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Accenture and the London School of Economics have uncovered the “keys to the kingdom”—those practices that contribute to high-performance business process outsourcing (BPO). In this paper, we examine the practice of focusing on business outcomes.
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As the BPO market matures, clients are expecting more than just cost reductions and fulfilled service level agreements. They want their back offices transformed, their business performance improved. They expect their service providers to adapt to changing business demands and deliver new sets of outcomes.
We call relationships that are achieving these exceptional results high-performance BPO.
Accenture and the London School of Economics undertook joint research to uncover the practices that distinguish high-performance BPO from its more typical counterparts. Our latest research uncovered the “keys to the kingdom”—practices that contribute to high performance.
These practices emerged from analysis of four principal research streams:
A comprehensive survey of 263 senior client BPO executives.
In-depth interviews with client-provider executive pairs in 20 organizations.
Research into 26 organizations identified as high performers in collaborative innovation.
A review of 1,356 BPO and ITO findings from 254 academic research studies identified as robust.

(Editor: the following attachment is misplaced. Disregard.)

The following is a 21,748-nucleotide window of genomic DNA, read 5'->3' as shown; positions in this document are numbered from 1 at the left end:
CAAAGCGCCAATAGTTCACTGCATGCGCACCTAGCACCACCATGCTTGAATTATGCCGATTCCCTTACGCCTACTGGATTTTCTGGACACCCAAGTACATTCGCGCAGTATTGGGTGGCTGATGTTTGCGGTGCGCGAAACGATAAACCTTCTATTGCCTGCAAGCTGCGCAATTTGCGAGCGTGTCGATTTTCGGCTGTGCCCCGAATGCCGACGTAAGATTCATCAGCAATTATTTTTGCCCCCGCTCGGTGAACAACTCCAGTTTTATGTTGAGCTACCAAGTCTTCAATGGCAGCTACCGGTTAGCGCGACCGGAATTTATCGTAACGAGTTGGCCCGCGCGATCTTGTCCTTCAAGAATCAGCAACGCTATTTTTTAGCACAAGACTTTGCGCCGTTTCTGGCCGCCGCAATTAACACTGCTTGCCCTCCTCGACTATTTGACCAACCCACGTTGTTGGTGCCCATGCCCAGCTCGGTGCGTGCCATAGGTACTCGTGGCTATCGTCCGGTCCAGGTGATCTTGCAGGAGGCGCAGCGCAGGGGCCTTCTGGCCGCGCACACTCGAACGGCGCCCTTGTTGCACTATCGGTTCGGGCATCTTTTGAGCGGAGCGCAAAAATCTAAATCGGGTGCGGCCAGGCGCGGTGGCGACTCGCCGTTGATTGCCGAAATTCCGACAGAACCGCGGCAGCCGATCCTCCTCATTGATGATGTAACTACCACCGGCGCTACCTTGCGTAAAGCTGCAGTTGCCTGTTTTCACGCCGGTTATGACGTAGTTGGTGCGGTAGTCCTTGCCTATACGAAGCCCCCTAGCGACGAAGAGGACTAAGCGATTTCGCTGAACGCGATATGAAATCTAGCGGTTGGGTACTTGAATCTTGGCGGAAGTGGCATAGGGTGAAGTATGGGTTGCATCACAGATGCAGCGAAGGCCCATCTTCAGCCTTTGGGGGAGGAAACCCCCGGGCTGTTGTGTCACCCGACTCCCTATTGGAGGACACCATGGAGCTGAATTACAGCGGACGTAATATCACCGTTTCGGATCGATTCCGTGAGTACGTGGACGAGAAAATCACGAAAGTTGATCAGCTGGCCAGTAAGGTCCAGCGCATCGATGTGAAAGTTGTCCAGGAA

Our client interviews and survey both found that a focus on business outcomes is one of the most important of those practices.
Excellence in service delivery is a characteristic of high-performance BPO, but partners in these relationships also look beyond that to innovations and better business performance. This translates into regularly re-examining service level agreements so that they help achieve business goals that the outsourced processes support. A key process advantage is the depth of the relationship with the provider.
For high performers, process excellence and integration are necessary building blocks for leveraging provider impact beyond a single functional area—for example, finance and accounting, human resources, procurement—into wider business and strategic impacts.
The research also refutes the belief that outsourcing cannot achieve innovation. Our several studies have found plenty of examples that demonstrate the link between high-performance BPO and innovation.The distinctive pattern in all these cases is that clients get such results by:
Inviting the provider into the strategic tent.
Adopting collaborative practices.
Leveraging the provider’s wider capabilities to achieving process innovations and strategic business outcomes.
In our companion study, we identified three key contracting practices across the 26 cases that supported collaborative innovation:
Contracts share risk and reward, and offset risks.
Contracts focus on a combination of business imperatives (the “what”), and allow for adaptiveness in how these are achieved (the “how”).
Contracts are designed to incent innovation, flexibility, collaboration and high performance to achieve common goals.
The present high-performance BPO study reinforces these findings. Clients in high-performance BPO relationships understand that they need to incentivize providers if they expect to achieve greater impact or transformative results. For a significant number of high-performance businesses, the answer is outcome-based pricing with performance incentives built in. More than half of high–performance organizations (54 percent) have such incentives in place, compared with only about one-fourth (24 percent) of typical performers.
November 7, 2012
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